4 May 2020 Share

coronavirus covid19 ecommerce

Covid-19: the impact on B2C eCommerce

Lockdown has profoundly changed consumer habits: online purchases of food and essentials have grown exponentially. The reaction of retailers has been varied and influenced by the product sector and the presence of an eCommerce initiative. In the recovery stage, profound restructuring awaits the Retail world.


Riccardo Mangiaracina, Professor of Logistics and Production Systems Management, Scientific Head B2C eCommerce Observatory
Valentina Pontiggia, Director B2C eCommerce Observatory and Digital Innovation in Retail
School of Management Politecnico di Milano


Before the crisis ….. eCommerce, a channel growing in Italy and abroad

In the more mature markets, eCommerce has become a major channel for generating consumption. In 2019 in China or the UK, for example, of every 100 euros spent by consumers, about 20 went online. In markets where eCommerce has developed more slowly, online has nevertheless accounted for a significant slice of the growth of business. In Italy, for example, eCommerce in 2019, although it still represented a small part of total purchases (7.3% of the total), generated 65% of the total Retail growth (online + offline) [1].

In recent years, the online channel has increased not only the size of the market but also its range of action and influence. In the first place, eCommerce has become decisive in the development and promotion of highly innovative new models of relations with consumers that, although starting from online, have spread throughout Retail. This transformation has involved the entire value chain: marketing, where artificial intelligence and augmented reality have allowed the consumer to “experience” the product (both online and in-store) before owning it; payments, where the use of biometrics, already fairly widespread online, has become increasingly important offline too; and logistics, where various innovations have emerged both to improve the service and to give the end customer significant control of the process.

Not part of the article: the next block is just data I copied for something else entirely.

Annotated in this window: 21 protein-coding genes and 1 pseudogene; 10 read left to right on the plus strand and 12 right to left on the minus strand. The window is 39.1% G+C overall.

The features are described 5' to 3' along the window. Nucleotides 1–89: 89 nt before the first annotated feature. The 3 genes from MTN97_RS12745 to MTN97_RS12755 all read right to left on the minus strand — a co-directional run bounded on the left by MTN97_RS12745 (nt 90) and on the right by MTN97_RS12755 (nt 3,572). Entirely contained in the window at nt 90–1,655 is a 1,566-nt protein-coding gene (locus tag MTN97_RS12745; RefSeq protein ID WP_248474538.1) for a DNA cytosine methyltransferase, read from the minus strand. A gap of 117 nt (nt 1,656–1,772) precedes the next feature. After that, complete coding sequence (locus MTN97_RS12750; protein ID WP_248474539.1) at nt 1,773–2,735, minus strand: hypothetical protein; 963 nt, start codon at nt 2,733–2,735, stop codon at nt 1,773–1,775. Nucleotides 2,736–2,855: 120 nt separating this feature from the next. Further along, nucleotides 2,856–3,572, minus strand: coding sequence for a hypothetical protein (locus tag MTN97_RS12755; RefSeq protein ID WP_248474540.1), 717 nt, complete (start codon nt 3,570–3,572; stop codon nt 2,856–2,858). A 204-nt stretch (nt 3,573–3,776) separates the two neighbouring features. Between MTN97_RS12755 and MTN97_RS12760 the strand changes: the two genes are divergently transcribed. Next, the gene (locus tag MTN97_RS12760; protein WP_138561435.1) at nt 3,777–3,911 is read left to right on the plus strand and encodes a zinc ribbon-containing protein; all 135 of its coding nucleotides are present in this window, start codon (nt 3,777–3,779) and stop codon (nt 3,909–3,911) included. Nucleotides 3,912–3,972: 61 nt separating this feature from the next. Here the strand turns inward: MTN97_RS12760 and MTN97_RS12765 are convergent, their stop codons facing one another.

Secondly, the success of eCommerce and the emergence of new ways of buying and interacting have changed the original significance of the physical store, which is no longer the only means of physical access to the product. In this transformation process, traditional retailers have given the store new features, mainly from a relational point of view, and entrusting the transactional stage to eCommerce. There have been many experiments in new formats in Italy too, primarily in Milan [2].

The importance acquired by eCommerce has also led to greater public and institutional attention (not always in a positive way). New regulatory obligations (PSD2 with so-called Strong Customer Authentication to authorise financial transactions online and Web Tax), attention to sustainability issues (not only financial but environmental too) and the dominant position of certain giant corporations, in particular Amazon and Alibaba, are just some of the most hotly-debated topics.


During the crisis ….. eCommerce, a tool for responding to the emergency 

Business is one of the areas most affected by the Coronavirus emergency. The reaction of retailers has been strongly influenced by the presence or otherwise of their own initiatives on online channels.
Many physical stores, especially those focused on food and basic necessities, have engaged with eCommerce for the first time. The most immediate solution has been the use of third parties already online. Many restaurants have put their menu of ready-to-eat dishes online through food delivery platforms and many supermarkets have activated eCommerce solutions through alliances with platforms that have already enabled (from a technological and operational point of view) online shopping under the aegis of certain major retail chains. Even more widespread are the numerous neighbourhood stores that have started working with less advanced digital tools than eCommerce, but with are just as interesting tools, such as the many neighbourhood stores (grocery stores, pharmacies, …..) that can take orders via WhatsApp or by phone.